The softball team split a doubleheader against Claremont-Mudd-Scripps Saturday at Campus West, winning the first game, 5-3, and dropping the second, 3-0, in its Southern California Intercollegiate Athletic Conference opener. CMS wasted no time putting pressure on La Verne in game two. The Athenas opened with a double to start the game and got a single to put runners on first and third with one out in the top of the first inning.
All eyes were on Milo Charpentier as he hit the stage with his ukulele at the Jane Dibbell Cabaret Theatre Tuesday. Charpentier was the first among many students who took the opportunity to showcase their special talents at the open mic night event hosted by Cabaret Student Productions. Charpentier is an actor who decided to take on a new artistic challenge: singing. He performed “Party Favor,” by Billy Eilish.
The men’s basketball team fought a closely contested game against the Redlands Bulldogs Wednesday night at Frantz Athletic Court, but ultimately lost, 79-73. Similar to the team’s previous game against Redlands, La Verne started out strong. The Leopards managed to maintain a four-point lead for most of the first half. “It was a good game throughout. It went back and forth,” junior guard Alec Vucinich said. “Last game against them, we had a 15-point lead and lost it to similar reasons.
Muck Rack makes it simple to find people, tweets, or articles that mention any name, keyword, company, hashtag etc. We've compiled this guide to help you make the most of your search.
Selecting a term
Start searching tweets, articles from media outlets, articles mentioned in tweets, journalists'
names, titles and bios with some suggested searches:
Companies or Topics (e.g. iPhone, Microsoft)
Phrases (e.g. "cloud computing") — use quotes to keep the terms together
Twitter handles (e.g. @username) — returns those who have mentioned or replied to
Names (e.g. "David Pogue")
Hashtags (e.g. #sxsw, #london2012)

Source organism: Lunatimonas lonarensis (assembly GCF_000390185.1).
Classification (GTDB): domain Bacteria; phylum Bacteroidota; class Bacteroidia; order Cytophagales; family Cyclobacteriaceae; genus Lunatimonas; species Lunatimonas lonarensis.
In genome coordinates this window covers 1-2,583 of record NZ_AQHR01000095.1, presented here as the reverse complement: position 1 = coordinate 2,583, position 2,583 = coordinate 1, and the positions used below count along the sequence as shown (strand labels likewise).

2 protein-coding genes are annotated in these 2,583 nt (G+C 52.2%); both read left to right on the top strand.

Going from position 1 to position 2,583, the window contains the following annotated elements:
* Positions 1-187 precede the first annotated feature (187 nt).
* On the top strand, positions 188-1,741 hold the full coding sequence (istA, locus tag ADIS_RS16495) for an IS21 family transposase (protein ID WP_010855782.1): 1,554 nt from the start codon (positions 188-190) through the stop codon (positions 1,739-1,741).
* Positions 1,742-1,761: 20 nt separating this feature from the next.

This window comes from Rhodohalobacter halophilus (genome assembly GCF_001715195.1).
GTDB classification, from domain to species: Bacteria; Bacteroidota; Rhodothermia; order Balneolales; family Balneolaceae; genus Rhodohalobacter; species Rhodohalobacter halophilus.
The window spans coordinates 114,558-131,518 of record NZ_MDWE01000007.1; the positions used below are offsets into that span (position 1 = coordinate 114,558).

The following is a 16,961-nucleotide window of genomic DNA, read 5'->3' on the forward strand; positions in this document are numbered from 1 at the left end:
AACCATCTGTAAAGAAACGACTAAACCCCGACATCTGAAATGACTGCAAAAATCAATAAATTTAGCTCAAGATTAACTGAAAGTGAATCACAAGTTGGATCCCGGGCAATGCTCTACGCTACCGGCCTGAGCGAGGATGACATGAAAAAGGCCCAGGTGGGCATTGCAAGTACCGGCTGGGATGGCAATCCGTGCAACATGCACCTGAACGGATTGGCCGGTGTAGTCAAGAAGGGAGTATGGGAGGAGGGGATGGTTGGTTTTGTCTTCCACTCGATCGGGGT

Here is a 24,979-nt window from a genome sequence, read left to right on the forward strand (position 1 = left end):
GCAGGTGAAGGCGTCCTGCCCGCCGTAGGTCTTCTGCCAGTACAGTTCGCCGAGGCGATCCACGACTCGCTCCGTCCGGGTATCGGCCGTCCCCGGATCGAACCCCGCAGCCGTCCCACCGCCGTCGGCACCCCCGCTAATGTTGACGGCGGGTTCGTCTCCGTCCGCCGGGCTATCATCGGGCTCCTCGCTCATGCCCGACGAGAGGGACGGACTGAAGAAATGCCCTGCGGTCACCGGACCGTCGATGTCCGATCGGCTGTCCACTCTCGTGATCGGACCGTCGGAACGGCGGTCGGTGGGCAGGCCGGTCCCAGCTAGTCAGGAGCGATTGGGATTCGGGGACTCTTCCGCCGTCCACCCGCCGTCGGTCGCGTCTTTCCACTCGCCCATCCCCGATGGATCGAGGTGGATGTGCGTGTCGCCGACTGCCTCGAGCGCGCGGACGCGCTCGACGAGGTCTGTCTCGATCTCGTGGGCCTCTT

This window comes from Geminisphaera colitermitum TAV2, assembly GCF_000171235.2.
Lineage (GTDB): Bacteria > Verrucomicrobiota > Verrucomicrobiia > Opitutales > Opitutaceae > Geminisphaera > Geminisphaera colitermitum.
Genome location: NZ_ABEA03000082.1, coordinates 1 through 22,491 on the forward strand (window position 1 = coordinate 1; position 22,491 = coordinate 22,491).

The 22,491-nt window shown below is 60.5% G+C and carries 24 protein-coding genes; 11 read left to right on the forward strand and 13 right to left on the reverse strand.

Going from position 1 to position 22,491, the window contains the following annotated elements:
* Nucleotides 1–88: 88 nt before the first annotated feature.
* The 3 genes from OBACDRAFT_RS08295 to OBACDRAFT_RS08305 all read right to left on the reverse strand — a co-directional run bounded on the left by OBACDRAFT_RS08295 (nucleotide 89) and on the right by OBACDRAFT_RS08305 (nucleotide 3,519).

Bio details (e.g. vegan, Olympics, father)
Muck Rack's Advanced Search allows for many boolean operators.
Find results that mention multiple specified terms, use AND or
+. For example, ensure each result contains both Elon Musk and Mark Zuckerberg by
searching Musk AND Zuckerberg or Musk + Zuckerberg.
Use the operators OR or , to broaden your search when you'd like either of
multiple terms to appear in results. (This is the default behavior of our search when no operators
are used). For example, results will contain either cake or cookie by searching cake OR cookie or cake,cookie
Use NOT or - to subtract results from your search. For
example, searching Disney will yield results about the Walt Disney Company as well as Walt Disney
World Resort. To exclude mentions of Disney World, search for Disney -World or Disney
When using one of these operators with a phrase, enclose it in quotation marks. For example, you can
find results about smartphones excluding Apple's iPhone 4S by searching smartphone -"iPhone
Exact case matching or punctuation
If you're searching for a brand name or keyword that relies on specific punctuation marks or capitalization, you can
find results that match your exact query by adding matchcase: before the keyword you're searching for, like matchcase:E*TRADE .
Use parentheses to separate multiple
boolean phrases. For example, to find journalists talking about having fun in Disney World or
Disneyland, search for ("disney world" OR disneyland) AND fun.
An asterisk can be used to search for any variation of a root word truncated by the asterisk. For example, searching for admin* will return results for administrator, administration, administer, administered, etc.
A near operator is an AND operator where you can control the distance between the words. You can vary the distance the near operation uses by adding a forward slash and number (between 0-99) such as strawberries NEAR/10 "whipped cream", which means the strawberries must exist within 10 words of "whipped cream".